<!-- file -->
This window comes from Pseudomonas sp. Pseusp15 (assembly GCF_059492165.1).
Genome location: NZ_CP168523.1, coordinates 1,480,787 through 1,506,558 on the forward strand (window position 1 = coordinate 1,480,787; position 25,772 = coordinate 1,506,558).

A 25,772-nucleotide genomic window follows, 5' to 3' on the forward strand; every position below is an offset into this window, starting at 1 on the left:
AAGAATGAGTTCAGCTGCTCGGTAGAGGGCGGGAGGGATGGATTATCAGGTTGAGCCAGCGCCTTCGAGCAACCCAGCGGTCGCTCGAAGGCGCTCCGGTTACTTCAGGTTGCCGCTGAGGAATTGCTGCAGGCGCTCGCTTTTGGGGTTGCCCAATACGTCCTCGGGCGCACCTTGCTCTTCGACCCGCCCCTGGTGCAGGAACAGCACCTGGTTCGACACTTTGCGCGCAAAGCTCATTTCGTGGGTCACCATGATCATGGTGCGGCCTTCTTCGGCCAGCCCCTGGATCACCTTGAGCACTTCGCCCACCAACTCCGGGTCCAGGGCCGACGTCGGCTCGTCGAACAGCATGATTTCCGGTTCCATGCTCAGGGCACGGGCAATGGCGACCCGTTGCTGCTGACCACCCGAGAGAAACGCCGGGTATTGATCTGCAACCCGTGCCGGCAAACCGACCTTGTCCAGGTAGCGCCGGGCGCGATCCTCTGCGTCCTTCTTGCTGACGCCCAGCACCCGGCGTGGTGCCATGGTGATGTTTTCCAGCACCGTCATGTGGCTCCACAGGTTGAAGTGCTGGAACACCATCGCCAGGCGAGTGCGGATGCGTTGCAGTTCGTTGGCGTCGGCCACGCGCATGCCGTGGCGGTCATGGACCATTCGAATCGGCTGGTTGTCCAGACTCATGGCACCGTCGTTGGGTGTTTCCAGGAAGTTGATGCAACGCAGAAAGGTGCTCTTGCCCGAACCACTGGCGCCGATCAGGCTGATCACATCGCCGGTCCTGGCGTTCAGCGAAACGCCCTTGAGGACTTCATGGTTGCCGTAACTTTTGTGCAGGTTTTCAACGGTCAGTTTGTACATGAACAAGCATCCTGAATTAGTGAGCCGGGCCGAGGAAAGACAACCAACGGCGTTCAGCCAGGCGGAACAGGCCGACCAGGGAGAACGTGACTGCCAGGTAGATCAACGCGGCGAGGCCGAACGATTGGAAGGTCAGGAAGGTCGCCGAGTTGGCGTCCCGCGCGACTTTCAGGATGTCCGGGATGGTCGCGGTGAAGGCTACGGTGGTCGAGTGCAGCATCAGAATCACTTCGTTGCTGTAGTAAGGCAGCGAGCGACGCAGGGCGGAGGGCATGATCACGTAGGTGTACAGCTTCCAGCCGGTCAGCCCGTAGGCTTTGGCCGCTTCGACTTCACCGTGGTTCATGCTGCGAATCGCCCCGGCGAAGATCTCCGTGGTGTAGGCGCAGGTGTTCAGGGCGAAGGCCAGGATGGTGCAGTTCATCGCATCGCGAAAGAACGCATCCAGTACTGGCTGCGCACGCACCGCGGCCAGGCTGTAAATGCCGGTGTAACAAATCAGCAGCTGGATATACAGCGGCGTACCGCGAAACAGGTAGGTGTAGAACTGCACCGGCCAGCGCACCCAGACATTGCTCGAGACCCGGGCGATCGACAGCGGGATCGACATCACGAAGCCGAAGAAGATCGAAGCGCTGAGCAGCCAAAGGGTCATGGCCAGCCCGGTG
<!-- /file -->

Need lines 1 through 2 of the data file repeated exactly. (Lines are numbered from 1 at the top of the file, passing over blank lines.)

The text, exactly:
This window comes from Pseudomonas sp. Pseusp15 (assembly GCF_059492165.1).
Genome location: NZ_CP168523.1, coordinates 1,480,787 through 1,506,558 on the forward strand (window position 1 = coordinate 1,480,787; position 25,772 = coordinate 1,506,558).